The etiology of paediatric catatonia can be broadly divided into three categories; psychiatric, medical and unknown. The most common psychiatric cause for catatonia in this age group is schizophrenia [1,2,10 followed by mood disorders [1,2,10]. Traumatic factors can also contribute to the precipitation of catatonia in youths, including, deprivation, abuse and trauma [10,11]. Neurodevelopmental disorders are associated with a higher risk of paediatric catatonia, including, Autistic Spectrum Disorder (ASD), Tourette’s Syndrome, Down’s Syndrome, childhood disintegrative disorders and Prader-Willi Syndrome [2,10,12]. An incidence rate of catatonia of 4%-17% has been found in adolescents and adults with ASD, based on a review of 6 studies (n=811) in 200613. Clinician awareness of the association between catatonia and developmental disorders in young patients is vital as a diagnosis can be difficult in this group of patients due to the possible overlap of symptoms. In a case- control study of paediatric patients with catatonia from 1993-2009 (n=58), 31% were associated with a developmental disorder and 22% of cases were associated with a medical condition [7]. The medical conditions associated with paediatric catatonia include epileptic encephalopathy, infections (e.g. viral encephalitis, typhoid fever, toxoplasmosis), autoimmune diseases (e.g. neuro-psychiatric systemic lupus erythematosus and anti-NMDA receptor encephalitis, paediatric autoimmune neuropsychiatric disorders associated with streptococcal infections, encephalopathy associated with autoimmune thyroid disease), toxic-induced states (e.g. lithium, steroids, ecstasy) and many metabolic and genetic disorders [1,7,10,12-14]. Comorbid medical conditions require prompt investigation, diagnosis and appropriate treatment which can subsequently lead to an improvement in catatonic symptoms [7,14]. The diagnostic categories in the Diagnostic and Statistical Manual for Mental Disorders 5th edition (DSM-5) for catatonia reflect the above associations and are as follows; catatonia as a specifier for schizophrenic disorders (schizophrenia, schizoaffective disorder, schizophreniform disorder, brief psychotic disorder, substance- induced psychotic disorder), catatonia associated with another mental disorder (e.g. Bipolar Affective Disorder, Major Depressive Disorder), catatonia due to a general medical condition and catatonia not otherwise specified (i.e. when no etiology is identified) [15]. The addition of the final category of catatonia not otherwise specified in the DSM-5 particularly aids the diagnosis of catatonia in young patients when an underlying condition may not be identifiable.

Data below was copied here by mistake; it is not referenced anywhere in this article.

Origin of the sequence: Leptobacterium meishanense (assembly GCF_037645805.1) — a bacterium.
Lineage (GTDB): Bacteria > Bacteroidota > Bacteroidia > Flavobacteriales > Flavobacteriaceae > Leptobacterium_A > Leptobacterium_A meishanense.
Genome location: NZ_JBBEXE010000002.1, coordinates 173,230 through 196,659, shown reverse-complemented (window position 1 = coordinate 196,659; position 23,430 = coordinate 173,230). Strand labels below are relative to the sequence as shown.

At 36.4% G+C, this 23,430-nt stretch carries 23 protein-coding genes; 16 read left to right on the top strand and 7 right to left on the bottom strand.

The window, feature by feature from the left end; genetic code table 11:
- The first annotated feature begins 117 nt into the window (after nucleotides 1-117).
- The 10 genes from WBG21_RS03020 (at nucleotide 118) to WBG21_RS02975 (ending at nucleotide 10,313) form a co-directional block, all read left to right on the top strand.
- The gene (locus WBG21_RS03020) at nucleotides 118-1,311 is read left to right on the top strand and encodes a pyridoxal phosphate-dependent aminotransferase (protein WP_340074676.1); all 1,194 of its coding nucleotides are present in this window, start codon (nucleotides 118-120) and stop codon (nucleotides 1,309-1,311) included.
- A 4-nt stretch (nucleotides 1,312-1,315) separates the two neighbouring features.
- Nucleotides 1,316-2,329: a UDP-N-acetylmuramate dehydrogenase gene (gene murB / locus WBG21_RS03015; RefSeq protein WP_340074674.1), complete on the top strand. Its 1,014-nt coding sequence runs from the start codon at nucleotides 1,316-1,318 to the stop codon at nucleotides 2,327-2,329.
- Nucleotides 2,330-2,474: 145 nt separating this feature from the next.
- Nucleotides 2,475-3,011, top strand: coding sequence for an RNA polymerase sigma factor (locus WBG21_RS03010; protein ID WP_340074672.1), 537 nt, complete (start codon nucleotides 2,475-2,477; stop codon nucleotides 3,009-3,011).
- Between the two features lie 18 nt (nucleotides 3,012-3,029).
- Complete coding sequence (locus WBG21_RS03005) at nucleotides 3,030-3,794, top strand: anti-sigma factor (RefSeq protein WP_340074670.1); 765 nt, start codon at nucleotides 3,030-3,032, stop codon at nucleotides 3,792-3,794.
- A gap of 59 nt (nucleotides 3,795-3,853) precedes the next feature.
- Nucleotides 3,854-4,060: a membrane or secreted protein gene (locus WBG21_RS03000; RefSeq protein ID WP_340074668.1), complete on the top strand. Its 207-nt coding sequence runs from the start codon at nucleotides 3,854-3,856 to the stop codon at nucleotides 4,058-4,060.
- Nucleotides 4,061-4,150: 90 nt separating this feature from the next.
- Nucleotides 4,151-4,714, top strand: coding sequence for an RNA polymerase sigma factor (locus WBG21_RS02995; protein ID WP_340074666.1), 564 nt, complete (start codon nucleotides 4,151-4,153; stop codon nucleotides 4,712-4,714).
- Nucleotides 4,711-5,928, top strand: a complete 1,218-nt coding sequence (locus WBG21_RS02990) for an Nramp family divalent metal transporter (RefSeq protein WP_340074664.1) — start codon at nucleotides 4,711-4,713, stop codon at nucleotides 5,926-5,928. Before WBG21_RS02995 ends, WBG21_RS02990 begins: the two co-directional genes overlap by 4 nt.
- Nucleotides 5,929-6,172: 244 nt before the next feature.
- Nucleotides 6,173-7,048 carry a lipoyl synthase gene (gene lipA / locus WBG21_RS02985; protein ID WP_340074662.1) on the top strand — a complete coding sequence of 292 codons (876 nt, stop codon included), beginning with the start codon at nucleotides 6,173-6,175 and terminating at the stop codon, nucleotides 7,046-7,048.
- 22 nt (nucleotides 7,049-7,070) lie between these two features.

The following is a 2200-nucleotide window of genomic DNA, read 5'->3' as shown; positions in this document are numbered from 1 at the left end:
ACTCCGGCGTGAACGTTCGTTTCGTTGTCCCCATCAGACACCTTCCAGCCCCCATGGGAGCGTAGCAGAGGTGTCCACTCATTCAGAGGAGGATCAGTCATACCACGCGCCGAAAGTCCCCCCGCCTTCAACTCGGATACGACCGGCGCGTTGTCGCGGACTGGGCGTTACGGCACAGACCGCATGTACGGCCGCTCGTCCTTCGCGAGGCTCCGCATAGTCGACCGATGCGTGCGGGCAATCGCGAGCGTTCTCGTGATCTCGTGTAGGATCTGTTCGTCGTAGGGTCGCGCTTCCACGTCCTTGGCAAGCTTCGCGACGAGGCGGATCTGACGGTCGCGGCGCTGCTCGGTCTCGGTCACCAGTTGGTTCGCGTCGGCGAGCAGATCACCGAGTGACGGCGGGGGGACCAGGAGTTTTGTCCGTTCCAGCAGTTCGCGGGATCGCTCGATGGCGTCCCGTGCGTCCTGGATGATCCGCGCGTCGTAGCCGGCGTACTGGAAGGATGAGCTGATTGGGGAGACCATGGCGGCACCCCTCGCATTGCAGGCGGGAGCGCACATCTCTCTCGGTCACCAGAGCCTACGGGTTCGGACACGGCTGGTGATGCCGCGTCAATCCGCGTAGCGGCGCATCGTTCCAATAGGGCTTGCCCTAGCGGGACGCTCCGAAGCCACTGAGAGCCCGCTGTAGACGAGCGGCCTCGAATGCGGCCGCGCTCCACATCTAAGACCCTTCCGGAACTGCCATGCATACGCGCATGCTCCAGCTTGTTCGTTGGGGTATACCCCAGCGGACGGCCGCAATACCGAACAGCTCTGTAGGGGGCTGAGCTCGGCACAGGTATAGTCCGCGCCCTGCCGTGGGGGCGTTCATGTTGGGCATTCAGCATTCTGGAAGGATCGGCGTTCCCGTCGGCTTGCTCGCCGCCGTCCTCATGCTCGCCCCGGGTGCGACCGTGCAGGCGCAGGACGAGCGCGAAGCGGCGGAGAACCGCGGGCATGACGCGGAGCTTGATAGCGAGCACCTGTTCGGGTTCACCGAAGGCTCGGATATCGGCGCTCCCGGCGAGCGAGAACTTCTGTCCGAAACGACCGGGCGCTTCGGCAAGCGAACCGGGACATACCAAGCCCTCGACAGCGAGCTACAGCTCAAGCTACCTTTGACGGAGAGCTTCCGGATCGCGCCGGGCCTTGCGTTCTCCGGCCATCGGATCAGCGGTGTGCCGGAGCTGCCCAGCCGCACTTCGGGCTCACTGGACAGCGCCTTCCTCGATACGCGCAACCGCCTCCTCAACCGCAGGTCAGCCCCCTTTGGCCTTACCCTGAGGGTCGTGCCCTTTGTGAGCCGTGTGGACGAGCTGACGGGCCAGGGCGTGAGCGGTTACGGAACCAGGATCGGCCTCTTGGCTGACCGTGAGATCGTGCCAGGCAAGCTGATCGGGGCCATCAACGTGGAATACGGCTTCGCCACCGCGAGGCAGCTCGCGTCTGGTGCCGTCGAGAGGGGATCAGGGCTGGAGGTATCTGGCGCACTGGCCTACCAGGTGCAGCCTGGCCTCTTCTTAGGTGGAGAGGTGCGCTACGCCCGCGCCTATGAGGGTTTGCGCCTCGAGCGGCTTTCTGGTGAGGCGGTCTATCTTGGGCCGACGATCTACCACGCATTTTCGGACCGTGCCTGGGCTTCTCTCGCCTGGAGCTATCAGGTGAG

Catatonia syndrome is generally homogenous in its presentation despite the diverse collection of associated psychiatric, developmental and medical conditions [1,7,14]. For all diagnostic categories of catatonia, the DSM-5 require the presence of three out of twelve of the following symptoms: stupor (i.e. no reactivity to the environment, no psychomotor activity), mutism (i.e., no or minimal verbal response), waxy flexibility (i.e. slight and even resistance to repositioning by the examiner), negativism (i.e. opposing or not responding to external stimuli or instruction), posturing (i.e., spontaneous and active maintenance of posture against gravity), catalepsy (i.e. passive induction of postures held against gravity), mannerisms (i.e., odd caricatures of ordinary actions), stereotypies (i.e., repetitive, frequent, non-goal directed movements), agitation, grimacing, echolalia (i.e., repeating words spoken by the examiner) or echopraxia (i.e., mimicking movements made by the examiner) [15]. Other symptoms include rigidity and automatic obedience. Catatonic symptoms are generally similar across ages [1,3,4,16]. Other symptoms that can be prominent in younger patients include repetitive movements, social withdrawal, refusal to eat or drink, and regressive symptoms, such as urinary incontinence [1,2,10,16]. Many of the patient groups discussed so far, are vulnerable to diagnostic overshadowing and the inappropriate attribution of catatonic symptoms to a comorbid disorder. Children and adolescents with ASD, schizophrenia and other developmental disorders may demonstrate motor symptoms, attributable to their disorder, that can mimic catatonic symptoms and complicate the assessment, including, stereotypies in ASD, soft motor signs in schizophrenia or extra-pyramidal symptoms due to antipsychotic treatment [5,16,12]. Diagnostic differentiation between catatonia and its comorbidities is important as treatment approaches differ and inadequate treatment could lead to a worsening clinical picture or malignant catatonia.